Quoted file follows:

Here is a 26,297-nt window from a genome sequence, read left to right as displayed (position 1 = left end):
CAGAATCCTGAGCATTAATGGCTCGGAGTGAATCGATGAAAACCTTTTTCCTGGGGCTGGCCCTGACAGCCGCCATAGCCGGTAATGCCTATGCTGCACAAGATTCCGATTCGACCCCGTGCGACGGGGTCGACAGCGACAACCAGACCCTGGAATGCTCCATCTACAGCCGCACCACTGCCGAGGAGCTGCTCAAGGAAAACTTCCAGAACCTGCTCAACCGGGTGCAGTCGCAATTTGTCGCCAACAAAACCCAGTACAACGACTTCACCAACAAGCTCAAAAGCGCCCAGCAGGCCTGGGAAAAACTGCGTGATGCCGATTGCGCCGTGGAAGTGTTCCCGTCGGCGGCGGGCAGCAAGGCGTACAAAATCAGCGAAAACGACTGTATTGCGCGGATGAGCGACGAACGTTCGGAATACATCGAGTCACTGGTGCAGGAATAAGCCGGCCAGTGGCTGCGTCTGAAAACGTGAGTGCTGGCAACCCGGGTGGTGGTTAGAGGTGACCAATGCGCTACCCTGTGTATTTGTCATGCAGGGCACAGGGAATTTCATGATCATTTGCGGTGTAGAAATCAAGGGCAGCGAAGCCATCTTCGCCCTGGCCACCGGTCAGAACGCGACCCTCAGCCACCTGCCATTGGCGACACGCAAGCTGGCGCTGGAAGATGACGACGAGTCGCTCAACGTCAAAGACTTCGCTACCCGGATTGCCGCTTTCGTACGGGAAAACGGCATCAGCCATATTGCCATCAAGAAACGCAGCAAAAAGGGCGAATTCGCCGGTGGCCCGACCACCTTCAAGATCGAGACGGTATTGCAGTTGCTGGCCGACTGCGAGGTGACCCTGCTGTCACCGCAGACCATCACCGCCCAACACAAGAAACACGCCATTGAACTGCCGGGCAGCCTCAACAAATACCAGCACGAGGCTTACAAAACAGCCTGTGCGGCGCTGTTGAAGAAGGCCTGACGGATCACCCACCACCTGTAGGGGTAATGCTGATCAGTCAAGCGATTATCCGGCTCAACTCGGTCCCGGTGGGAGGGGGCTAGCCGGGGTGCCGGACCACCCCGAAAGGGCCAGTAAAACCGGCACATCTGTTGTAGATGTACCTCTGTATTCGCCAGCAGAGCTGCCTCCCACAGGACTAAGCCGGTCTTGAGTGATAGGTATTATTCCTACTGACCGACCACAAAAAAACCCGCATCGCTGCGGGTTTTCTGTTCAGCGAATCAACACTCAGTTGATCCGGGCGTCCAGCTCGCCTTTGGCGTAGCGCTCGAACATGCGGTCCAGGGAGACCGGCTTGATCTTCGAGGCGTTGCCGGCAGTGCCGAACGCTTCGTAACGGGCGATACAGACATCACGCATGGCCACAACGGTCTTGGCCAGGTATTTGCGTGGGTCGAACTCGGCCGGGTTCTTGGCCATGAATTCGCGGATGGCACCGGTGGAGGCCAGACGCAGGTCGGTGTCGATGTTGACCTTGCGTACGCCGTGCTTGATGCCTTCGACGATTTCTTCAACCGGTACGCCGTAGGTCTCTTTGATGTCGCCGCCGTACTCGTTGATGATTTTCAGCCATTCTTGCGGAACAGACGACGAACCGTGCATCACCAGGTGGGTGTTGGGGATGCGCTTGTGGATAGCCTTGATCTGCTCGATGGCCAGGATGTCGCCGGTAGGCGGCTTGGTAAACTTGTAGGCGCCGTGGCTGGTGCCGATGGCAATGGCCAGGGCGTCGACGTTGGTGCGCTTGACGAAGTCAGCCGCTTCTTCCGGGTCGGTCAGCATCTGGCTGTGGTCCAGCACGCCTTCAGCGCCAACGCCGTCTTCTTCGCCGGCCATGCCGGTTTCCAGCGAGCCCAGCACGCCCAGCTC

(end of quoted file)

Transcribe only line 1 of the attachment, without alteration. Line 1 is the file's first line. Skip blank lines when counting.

Here is a 26,297-nt window from a genome sequence, read left to right as displayed (position 1 = left end):